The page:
It’s beginning to feel a lot like Christmas. The stars are shining wherever you look. We’ve also managed to to get our Goan winter down pat too. I can feel it in the nip that swoops in at dusk, lacing everything with a crisp sprinkling of wintery coolness. And I can feel it in the wheezy rattle of congestion that’s made itself very, very comfortable deep inside my chest.
I prided myself in getting through a large part of this year illness-free. But I’ve had two terrible bouts of the cold-throat infection-flu triad. And the second time around, two weeks ago I decided I was going to fight it sans anti-biotics. I emerged battered at the end of the week of plying myself with anti-histamines and warm liquids, but victorious because I was phlegm-free! Or so I thought. Until fifteen whole days later, the rattle in my chest made a dramatic comeback. And this time around I swear I heard a wheeze every time I breathed in deeply. This was worrisome and I knew I needed to have myself checked.
I’ve also prided myself in not needing a local GP for the 5 years that I’ve been in Goa, but its not a very good place to be in, when you finally realise you do need a doctor, but have no idea where to begin. Some checking around and I found myself in a poky little clinic of what looked like an old-timer kind of doctor. The kind where you take your slippers off before go in. The frayed pages of a yellowed calendar flapped around in the breeze, just below a picture of a chubby pink baby advertising some pediatric medicine or the other. From inside the doctor’s room walked an elderly couple, heaving what I can only imagine were germ-filled breaths of relief. I quickly stopped breathing, walked into the doctors room and realised the place smelled like becosules capsules.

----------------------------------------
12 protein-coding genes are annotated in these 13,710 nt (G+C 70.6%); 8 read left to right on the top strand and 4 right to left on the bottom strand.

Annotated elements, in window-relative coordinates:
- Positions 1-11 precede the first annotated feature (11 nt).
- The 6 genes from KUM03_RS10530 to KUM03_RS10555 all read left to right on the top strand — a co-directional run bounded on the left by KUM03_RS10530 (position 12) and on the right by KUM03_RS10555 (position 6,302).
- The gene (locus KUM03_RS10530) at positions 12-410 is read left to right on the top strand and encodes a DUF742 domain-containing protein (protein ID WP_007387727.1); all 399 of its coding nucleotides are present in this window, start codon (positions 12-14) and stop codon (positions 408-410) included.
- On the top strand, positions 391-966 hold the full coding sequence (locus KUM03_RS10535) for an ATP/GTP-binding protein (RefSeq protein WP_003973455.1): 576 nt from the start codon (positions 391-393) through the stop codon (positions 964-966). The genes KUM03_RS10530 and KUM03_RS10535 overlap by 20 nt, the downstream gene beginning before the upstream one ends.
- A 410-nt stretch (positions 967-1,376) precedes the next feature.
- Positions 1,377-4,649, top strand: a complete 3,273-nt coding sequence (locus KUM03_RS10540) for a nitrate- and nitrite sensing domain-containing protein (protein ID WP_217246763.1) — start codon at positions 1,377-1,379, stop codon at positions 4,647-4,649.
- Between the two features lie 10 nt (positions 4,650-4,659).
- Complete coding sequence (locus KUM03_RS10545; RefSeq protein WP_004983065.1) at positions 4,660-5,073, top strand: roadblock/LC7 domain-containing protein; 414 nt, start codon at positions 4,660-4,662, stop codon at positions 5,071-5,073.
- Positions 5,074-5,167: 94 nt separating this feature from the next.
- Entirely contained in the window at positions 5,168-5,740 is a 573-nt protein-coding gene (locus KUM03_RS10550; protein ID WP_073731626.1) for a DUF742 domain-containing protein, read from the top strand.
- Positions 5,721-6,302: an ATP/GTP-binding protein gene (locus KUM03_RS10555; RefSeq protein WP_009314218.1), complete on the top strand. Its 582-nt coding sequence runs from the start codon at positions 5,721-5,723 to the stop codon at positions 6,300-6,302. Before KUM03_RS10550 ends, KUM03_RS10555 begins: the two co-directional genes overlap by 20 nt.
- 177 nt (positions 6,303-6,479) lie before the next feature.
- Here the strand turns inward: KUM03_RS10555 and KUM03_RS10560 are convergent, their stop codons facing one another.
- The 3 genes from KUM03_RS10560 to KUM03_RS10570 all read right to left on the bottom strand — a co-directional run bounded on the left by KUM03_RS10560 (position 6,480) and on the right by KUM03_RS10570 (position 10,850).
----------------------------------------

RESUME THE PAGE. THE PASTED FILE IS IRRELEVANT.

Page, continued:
There, behind an imposing teak desk sat a healthy (kind of short and rotund) looking doctor with a shiny bald pate. Bespectacled, round people are mostly cute and induce warm, fuzzy feelings. Add a dash of concern like only old-timer doctors can pull off, and I am usually reduced to mush. He was polite, gentle and so filled with concern, I was shocked. He was so gentle and sweet I could have kissed his soft hands. I was probably not paying attention, but when he gestured to ask me to lie down on his tall examination table, I didn’t know what he wanted of me. It should also give you a clue about just how long it’s been since I went to a doctor, that I didn’t realise I needed to lie down in order to be examined. And imagine my surprise when I realised I’d forgotten what the cold disc of a stethoscope against my back felt like.
A battery of questions followed, amongst which he even politely asked if I minded him asking why I don’t have any children despite being married close to seven years. I don’t mind, when a doctor puts it like that. He also gave me a flattering label of “big time writer” when I told him where some of my work is published, admitting he only reads the local news because he doesn’t have a smartphone or a laptop.
He was silently winning so many brownie points in my mind. But the clincher was the parting shot, “You can take all this medication, but nothing will give you relief like steam inhalation and warm water gargles will. Don’t stop doing that,” he said, as I walked out, grinning, because I had visions of my mother dispensing her ever-effective wisdom of steam inhalation being the cure for every ill forming in my mind.
Later, at home, I called Amma to update her about what the doctor has said. I told her he too belonged to her school of thought, where steam inhalation cures all, warm water gargles soothe a hurting throat, and he probably stopped just short of telling me to make a nightcap of haldi-wala doodh.
“I like him already,” she said.
I knew I did too.